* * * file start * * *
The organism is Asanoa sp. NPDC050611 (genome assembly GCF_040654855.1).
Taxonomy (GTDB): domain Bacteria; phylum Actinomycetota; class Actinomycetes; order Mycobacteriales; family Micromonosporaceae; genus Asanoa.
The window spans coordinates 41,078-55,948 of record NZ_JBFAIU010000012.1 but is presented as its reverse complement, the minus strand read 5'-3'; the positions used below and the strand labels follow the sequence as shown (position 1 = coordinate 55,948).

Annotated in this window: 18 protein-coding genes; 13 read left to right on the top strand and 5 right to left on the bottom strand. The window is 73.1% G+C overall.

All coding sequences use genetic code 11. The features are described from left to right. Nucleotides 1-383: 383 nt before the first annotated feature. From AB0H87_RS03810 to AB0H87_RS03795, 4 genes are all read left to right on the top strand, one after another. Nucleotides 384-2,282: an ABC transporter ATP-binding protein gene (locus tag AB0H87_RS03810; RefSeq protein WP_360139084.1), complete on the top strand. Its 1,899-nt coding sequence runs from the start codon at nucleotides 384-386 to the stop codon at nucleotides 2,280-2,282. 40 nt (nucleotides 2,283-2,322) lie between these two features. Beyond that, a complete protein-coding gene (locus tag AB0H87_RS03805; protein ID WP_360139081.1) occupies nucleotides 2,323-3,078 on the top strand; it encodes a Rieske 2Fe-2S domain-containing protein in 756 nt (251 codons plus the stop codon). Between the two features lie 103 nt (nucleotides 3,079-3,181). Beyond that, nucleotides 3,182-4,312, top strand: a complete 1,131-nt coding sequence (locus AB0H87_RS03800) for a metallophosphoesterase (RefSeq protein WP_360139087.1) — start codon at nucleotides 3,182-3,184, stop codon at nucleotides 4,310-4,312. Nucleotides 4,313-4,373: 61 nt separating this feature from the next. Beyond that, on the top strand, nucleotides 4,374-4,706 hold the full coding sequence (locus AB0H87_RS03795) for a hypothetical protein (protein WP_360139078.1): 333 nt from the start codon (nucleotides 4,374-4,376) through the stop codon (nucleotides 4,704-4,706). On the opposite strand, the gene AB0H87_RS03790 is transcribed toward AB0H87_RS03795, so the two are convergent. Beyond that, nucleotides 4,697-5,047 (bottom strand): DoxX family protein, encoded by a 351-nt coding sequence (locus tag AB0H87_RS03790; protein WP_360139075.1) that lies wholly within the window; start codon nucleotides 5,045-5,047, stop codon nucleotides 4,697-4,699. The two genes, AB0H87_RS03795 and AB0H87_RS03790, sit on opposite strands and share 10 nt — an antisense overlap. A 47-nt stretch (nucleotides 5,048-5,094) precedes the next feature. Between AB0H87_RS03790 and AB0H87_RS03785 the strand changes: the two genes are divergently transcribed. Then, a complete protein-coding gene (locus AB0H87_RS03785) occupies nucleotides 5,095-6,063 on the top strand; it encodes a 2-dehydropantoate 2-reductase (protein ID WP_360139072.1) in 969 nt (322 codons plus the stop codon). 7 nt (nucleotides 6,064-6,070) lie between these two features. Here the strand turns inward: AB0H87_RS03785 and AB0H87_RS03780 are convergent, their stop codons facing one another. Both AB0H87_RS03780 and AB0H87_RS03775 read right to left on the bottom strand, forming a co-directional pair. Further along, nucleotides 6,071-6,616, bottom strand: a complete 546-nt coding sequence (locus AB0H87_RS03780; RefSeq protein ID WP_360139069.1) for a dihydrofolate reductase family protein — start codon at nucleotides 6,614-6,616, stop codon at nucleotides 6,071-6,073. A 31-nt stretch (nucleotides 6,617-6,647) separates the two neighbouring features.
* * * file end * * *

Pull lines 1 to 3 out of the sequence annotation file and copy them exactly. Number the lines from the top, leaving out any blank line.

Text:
The organism is Asanoa sp. NPDC050611 (genome assembly GCF_040654855.1).
Taxonomy (GTDB): domain Bacteria; phylum Actinomycetota; class Actinomycetes; order Mycobacteriales; family Micromonosporaceae; genus Asanoa.
The window spans coordinates 41,078-55,948 of record NZ_JBFAIU010000012.1 but is presented as its reverse complement, the minus strand read 5'-3'; the positions used below and the strand labels follow the sequence as shown (position 1 = coordinate 55,948).